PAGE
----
Simple but Important StretchesPosted on December 5th, 2011 1 comment
Every time I go to a race I see people doing static stretches right before the start. Most of them are bending over and bouncing up and down as they try to stretch out the morning tightness they feel. Although many of us were taught in gym class that this was the right thing to do, its not the best way or time to stretch.
Coach Greg did a great job of showing our Coach to 5K group how to warm up muscles with Dynamic warm ups last week. The important thing is to warm up muscles with movement and to stretch warmed up muscles for flexibility.
Flexibility is key to limiting injuries. The more flexible you are the less tight you are, the less tight you are the less likely you are to have an injury.
After a nice warm up or after a run its a perfect time to work on flexibility. I showed our group these basic stretches to get them into the habit of stretching after each workout:
- Standing Hamstring Stretch: Bend forward keeping the head up and reach toward your toes. Straighten the legs and hold this position for 10-15 seconds (no bouncing)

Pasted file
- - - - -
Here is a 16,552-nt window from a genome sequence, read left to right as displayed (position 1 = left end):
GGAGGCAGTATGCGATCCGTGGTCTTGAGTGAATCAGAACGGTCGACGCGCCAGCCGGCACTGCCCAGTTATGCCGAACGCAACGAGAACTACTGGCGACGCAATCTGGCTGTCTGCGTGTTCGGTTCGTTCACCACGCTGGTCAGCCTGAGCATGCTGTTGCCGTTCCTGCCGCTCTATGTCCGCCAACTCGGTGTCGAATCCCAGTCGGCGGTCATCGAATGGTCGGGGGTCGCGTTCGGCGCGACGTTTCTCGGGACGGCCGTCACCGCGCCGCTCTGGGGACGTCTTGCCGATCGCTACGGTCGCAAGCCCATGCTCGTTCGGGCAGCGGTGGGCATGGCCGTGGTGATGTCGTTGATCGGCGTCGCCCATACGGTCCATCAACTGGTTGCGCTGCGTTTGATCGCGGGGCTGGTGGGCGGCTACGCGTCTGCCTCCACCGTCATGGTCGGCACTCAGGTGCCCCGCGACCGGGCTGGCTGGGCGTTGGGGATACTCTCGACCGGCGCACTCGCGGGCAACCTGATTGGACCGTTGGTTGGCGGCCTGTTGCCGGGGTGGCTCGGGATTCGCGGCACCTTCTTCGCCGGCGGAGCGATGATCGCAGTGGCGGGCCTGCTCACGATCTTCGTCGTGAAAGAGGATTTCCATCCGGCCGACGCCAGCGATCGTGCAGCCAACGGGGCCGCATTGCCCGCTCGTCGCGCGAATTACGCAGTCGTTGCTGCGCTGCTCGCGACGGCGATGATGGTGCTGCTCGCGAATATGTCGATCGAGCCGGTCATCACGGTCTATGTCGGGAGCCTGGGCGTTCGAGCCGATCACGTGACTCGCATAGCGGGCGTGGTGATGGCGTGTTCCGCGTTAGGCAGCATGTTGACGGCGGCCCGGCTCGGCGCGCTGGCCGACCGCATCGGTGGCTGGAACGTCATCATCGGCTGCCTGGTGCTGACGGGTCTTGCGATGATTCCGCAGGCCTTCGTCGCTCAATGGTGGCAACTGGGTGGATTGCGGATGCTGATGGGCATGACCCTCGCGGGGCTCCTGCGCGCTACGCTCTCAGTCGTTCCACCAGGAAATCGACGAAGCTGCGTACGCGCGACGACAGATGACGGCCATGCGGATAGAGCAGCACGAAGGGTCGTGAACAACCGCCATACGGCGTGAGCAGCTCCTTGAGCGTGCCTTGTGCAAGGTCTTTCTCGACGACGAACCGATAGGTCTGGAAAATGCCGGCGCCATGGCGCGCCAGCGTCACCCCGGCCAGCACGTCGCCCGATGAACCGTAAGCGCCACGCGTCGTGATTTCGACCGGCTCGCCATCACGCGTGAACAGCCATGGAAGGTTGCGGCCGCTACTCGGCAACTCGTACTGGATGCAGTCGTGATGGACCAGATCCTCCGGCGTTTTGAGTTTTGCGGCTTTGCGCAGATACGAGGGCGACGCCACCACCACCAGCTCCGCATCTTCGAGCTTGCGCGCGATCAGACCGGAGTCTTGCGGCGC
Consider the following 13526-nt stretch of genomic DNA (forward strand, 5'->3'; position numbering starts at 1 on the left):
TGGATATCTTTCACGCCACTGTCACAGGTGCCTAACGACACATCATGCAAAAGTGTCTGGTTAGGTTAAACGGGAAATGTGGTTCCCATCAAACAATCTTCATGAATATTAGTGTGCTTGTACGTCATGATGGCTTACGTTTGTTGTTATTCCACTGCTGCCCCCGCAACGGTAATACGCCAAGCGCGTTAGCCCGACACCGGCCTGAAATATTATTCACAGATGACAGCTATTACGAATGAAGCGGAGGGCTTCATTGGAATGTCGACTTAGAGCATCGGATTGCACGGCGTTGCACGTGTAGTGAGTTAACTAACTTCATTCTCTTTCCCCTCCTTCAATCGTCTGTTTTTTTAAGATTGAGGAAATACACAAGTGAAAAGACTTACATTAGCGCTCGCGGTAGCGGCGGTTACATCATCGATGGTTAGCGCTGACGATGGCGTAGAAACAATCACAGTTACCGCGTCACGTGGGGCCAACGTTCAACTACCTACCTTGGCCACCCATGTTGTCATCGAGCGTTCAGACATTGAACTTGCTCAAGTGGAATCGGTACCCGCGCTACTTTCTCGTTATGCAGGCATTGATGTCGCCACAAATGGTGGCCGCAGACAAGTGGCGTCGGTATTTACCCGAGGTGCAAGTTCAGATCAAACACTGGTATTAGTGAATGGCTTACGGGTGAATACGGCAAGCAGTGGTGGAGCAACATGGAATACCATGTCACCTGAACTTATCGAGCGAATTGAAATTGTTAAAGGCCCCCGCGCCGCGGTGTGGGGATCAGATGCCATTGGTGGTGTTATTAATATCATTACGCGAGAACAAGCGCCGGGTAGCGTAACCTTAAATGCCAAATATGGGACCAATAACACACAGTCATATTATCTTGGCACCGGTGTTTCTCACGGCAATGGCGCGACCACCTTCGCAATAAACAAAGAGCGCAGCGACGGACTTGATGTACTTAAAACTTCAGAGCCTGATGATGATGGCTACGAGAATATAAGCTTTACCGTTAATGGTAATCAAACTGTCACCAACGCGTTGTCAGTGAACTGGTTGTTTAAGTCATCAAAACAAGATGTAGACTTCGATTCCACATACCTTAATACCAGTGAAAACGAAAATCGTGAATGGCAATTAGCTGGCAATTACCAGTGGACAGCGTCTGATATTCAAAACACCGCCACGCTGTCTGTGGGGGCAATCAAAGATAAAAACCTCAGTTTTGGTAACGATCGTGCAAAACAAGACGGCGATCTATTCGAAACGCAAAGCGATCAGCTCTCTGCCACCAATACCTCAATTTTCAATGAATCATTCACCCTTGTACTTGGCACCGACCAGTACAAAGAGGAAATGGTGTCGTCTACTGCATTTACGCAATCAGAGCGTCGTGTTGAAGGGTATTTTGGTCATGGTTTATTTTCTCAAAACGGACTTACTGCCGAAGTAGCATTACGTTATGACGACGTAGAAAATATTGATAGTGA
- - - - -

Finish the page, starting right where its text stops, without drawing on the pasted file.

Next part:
- Standing Hamstring Stretch (crossed legs): This is just a modified standing hamstring stretch with crossed legs. Alternate each leg 10-15 seconds (no bouncing). You may not be able to reach your toes, but ultimately this is your goal.
- Standing Hip and Lower Back Stretch: Spread your legs shoulder width apart. Gently, reach down to the middle. This is a relaxed position and your weight should do the stretching for you (10-15 seconds). Move to the right (hold); then back to the middle; then to the left (hold); and back to the middle. Gently go back up (no bouncing).
- Standing Calf Stretch: One of the most important muscles to keep flexible (in regards to injury prevention) is the calf muscle. There are several variations of this stretch. Extend one leg in front of the other. Bend your front leg while keeping the back leg straight. Place your hands on your front bent leg and lower your body until you feel the stretch in your back calf muscle (10-15 seconds – no bouncing).
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